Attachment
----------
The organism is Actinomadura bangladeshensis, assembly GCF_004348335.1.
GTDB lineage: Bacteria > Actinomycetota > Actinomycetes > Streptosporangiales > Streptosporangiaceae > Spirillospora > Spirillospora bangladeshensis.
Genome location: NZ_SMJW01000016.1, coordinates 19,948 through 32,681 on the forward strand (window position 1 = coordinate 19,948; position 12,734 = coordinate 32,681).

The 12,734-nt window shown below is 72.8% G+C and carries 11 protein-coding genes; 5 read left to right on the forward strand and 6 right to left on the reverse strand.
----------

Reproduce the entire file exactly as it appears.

The organism is Actinomadura bangladeshensis, assembly GCF_004348335.1.
GTDB lineage: Bacteria > Actinomycetota > Actinomycetes > Streptosporangiales > Streptosporangiaceae > Spirillospora > Spirillospora bangladeshensis.
Genome location: NZ_SMJW01000016.1, coordinates 19,948 through 32,681 on the forward strand (window position 1 = coordinate 19,948; position 12,734 = coordinate 32,681).

The 12,734-nt window shown below is 72.8% G+C and carries 11 protein-coding genes; 5 read left to right on the forward strand and 6 right to left on the reverse strand.